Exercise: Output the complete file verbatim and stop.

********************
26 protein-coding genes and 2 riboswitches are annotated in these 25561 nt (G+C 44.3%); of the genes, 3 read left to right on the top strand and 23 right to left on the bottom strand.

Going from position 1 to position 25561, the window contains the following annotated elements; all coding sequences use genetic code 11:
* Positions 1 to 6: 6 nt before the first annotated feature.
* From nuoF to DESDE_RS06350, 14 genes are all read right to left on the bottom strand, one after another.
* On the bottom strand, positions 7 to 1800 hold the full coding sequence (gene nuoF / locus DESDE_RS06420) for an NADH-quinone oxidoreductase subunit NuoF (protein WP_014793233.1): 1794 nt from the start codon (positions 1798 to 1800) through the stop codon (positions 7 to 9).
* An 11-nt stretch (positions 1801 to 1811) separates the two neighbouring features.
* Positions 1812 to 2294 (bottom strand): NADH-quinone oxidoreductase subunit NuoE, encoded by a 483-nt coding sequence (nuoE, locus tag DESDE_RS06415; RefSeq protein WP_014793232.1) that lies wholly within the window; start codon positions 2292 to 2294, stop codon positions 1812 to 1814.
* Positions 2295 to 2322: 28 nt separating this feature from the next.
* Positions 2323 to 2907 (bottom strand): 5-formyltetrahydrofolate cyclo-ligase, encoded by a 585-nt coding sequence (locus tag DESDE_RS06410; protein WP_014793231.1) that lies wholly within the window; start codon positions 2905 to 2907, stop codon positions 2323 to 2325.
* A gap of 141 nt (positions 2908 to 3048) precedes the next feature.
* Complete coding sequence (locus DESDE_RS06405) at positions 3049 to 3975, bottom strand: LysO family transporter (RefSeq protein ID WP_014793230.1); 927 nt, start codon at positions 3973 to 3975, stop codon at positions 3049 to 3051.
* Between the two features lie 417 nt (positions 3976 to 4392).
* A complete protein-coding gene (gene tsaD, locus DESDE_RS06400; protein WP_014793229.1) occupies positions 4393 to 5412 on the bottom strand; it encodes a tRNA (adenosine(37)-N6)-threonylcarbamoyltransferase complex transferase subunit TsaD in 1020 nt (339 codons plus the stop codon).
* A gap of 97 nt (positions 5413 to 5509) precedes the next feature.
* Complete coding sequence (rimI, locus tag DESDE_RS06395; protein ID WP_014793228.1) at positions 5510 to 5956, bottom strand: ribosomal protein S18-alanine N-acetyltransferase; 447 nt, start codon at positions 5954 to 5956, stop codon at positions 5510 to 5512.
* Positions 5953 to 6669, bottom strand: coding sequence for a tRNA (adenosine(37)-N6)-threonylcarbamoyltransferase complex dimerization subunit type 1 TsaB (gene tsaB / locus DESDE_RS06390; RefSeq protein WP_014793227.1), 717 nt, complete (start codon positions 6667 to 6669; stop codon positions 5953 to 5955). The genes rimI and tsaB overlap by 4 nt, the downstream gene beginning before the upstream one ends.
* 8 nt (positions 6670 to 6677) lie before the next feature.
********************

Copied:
26 protein-coding genes and 2 riboswitches are annotated in these 25561 nt (G+C 44.3%); of the genes, 3 read left to right on the top strand and 23 right to left on the bottom strand.

Going from position 1 to position 25561, the window contains the following annotated elements; all coding sequences use genetic code 11:
* Positions 1 to 6: 6 nt before the first annotated feature.
* From nuoF to DESDE_RS06350, 14 genes are all read right to left on the bottom strand, one after another.
* On the bottom strand, positions 7 to 1800 hold the full coding sequence (gene nuoF / locus DESDE_RS06420) for an NADH-quinone oxidoreductase subunit NuoF (protein WP_014793233.1): 1794 nt from the start codon (positions 1798 to 1800) through the stop codon (positions 7 to 9).
* An 11-nt stretch (positions 1801 to 1811) separates the two neighbouring features.
* Positions 1812 to 2294 (bottom strand): NADH-quinone oxidoreductase subunit NuoE, encoded by a 483-nt coding sequence (nuoE, locus tag DESDE_RS06415; RefSeq protein WP_014793232.1) that lies wholly within the window; start codon positions 2292 to 2294, stop codon positions 1812 to 1814.
* Positions 2295 to 2322: 28 nt separating this feature from the next.
* Positions 2323 to 2907 (bottom strand): 5-formyltetrahydrofolate cyclo-ligase, encoded by a 585-nt coding sequence (locus tag DESDE_RS06410; protein WP_014793231.1) that lies wholly within the window; start codon positions 2905 to 2907, stop codon positions 2323 to 2325.
* A gap of 141 nt (positions 2908 to 3048) precedes the next feature.
* Complete coding sequence (locus DESDE_RS06405) at positions 3049 to 3975, bottom strand: LysO family transporter (RefSeq protein ID WP_014793230.1); 927 nt, start codon at positions 3973 to 3975, stop codon at positions 3049 to 3051.
* Between the two features lie 417 nt (positions 3976 to 4392).
* A complete protein-coding gene (gene tsaD, locus DESDE_RS06400; protein WP_014793229.1) occupies positions 4393 to 5412 on the bottom strand; it encodes a tRNA (adenosine(37)-N6)-threonylcarbamoyltransferase complex transferase subunit TsaD in 1020 nt (339 codons plus the stop codon).
* A gap of 97 nt (positions 5413 to 5509) precedes the next feature.
* Complete coding sequence (rimI, locus tag DESDE_RS06395; protein ID WP_014793228.1) at positions 5510 to 5956, bottom strand: ribosomal protein S18-alanine N-acetyltransferase; 447 nt, start codon at positions 5954 to 5956, stop codon at positions 5510 to 5512.
* Positions 5953 to 6669, bottom strand: coding sequence for a tRNA (adenosine(37)-N6)-threonylcarbamoyltransferase complex dimerization subunit type 1 TsaB (gene tsaB / locus DESDE_RS06390; RefSeq protein WP_014793227.1), 717 nt, complete (start codon positions 6667 to 6669; stop codon positions 5953 to 5955). The genes rimI and tsaB overlap by 4 nt, the downstream gene beginning before the upstream one ends.
* 8 nt (positions 6670 to 6677) lie before the next feature.